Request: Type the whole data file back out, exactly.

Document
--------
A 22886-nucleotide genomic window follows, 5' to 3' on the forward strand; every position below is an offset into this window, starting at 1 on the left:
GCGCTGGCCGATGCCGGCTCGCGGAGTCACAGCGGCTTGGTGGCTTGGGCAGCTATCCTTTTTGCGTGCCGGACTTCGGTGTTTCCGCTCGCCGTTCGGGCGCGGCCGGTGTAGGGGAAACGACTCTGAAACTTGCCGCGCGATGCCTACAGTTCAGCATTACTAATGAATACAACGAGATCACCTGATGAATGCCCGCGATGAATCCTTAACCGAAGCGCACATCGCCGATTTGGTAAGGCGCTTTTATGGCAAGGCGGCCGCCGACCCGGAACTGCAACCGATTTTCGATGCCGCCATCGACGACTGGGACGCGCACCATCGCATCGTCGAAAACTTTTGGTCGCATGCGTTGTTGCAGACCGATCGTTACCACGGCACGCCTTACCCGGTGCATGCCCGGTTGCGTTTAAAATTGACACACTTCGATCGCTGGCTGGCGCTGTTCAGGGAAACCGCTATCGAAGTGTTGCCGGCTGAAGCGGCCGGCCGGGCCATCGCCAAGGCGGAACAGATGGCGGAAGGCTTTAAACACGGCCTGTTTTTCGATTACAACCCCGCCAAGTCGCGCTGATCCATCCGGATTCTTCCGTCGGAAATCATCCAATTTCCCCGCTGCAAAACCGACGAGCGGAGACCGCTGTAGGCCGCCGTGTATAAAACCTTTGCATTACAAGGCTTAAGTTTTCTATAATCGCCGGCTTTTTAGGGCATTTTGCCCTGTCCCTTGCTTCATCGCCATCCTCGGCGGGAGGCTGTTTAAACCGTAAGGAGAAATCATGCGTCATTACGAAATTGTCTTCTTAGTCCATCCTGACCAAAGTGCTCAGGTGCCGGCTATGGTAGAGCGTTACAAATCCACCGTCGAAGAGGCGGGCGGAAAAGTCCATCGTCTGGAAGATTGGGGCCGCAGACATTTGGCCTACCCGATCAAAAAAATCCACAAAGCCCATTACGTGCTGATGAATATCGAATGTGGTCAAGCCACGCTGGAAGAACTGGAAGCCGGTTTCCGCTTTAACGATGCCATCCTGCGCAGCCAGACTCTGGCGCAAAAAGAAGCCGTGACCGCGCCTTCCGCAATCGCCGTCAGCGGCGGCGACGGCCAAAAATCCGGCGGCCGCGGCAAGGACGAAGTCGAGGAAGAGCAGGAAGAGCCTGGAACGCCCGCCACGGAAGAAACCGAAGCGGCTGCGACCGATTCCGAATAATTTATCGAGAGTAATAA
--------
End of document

A 22886-nucleotide genomic window follows, 5' to 3' on the forward strand; every position below is an offset into this window, starting at 1 on the left:
GCGCTGGCCGATGCCGGCTCGCGGAGTCACAGCGGCTTGGTGGCTTGGGCAGCTATCCTTTTTGCGTGCCGGACTTCGGTGTTTCCGCTCGCCGTTCGGGCGCGGCCGGTGTAGGGGAAACGACTCTGAAACTTGCCGCGCGATGCCTACAGTTCAGCATTACTAATGAATACAACGAGATCACCTGATGAATGCCCGCGATGAATCCTTAACCGAAGCGCACATCGCCGATTTGGTAAGGCGCTTTTATGGCAAGGCGGCCGCCGACCCGGAACTGCAACCGATTTTCGATGCCGCCATCGACGACTGGGACGCGCACCATCGCATCGTCGAAAACTTTTGGTCGCATGCGTTGTTGCAGACCGATCGTTACCACGGCACGCCTTACCCGGTGCATGCCCGGTTGCGTTTAAAATTGACACACTTCGATCGCTGGCTGGCGCTGTTCAGGGAAACCGCTATCGAAGTGTTGCCGGCTGAAGCGGCCGGCCGGGCCATCGCCAAGGCGGAACAGATGGCGGAAGGCTTTAAACACGGCCTGTTTTTCGATTACAACCCCGCCAAGTCGCGCTGATCCATCCGGATTCTTCCGTCGGAAATCATCCAATTTCCCCGCTGCAAAACCGACGAGCGGAGACCGCTGTAGGCCGCCGTGTATAAAACCTTTGCATTACAAGGCTTAAGTTTTCTATAATCGCCGGCTTTTTAGGGCATTTTGCCCTGTCCCTTGCTTCATCGCCATCCTCGGCGGGAGGCTGTTTAAACCGTAAGGAGAAATCATGCGTCATTACGAAATTGTCTTCTTAGTCCATCCTGACCAAAGTGCTCAGGTGCCGGCTATGGTAGAGCGTTACAAATCCACCGTCGAAGAGGCGGGCGGAAAAGTCCATCGTCTGGAAGATTGGGGCCGCAGACATTTGGCCTACCCGATCAAAAAAATCCACAAAGCCCATTACGTGCTGATGAATATCGAATGTGGTCAAGCCACGCTGGAAGAACTGGAAGCCGGTTTCCGCTTTAACGATGCCATCCTGCGCAGCCAGACTCTGGCGCAAAAAGAAGCCGTGACCGCGCCTTCCGCAATCGCCGTCAGCGGCGGCGACGGCCAAAAATCCGGCGGCCGCGGCAAGGACGAAGTCGAGGAAGAGCAGGAAGAGCCTGGAACGCCCGCCACGGAAGAAACCGAAGCGGCTGCGACCGATTCCGAATAATTTATCGAGAGTAATAA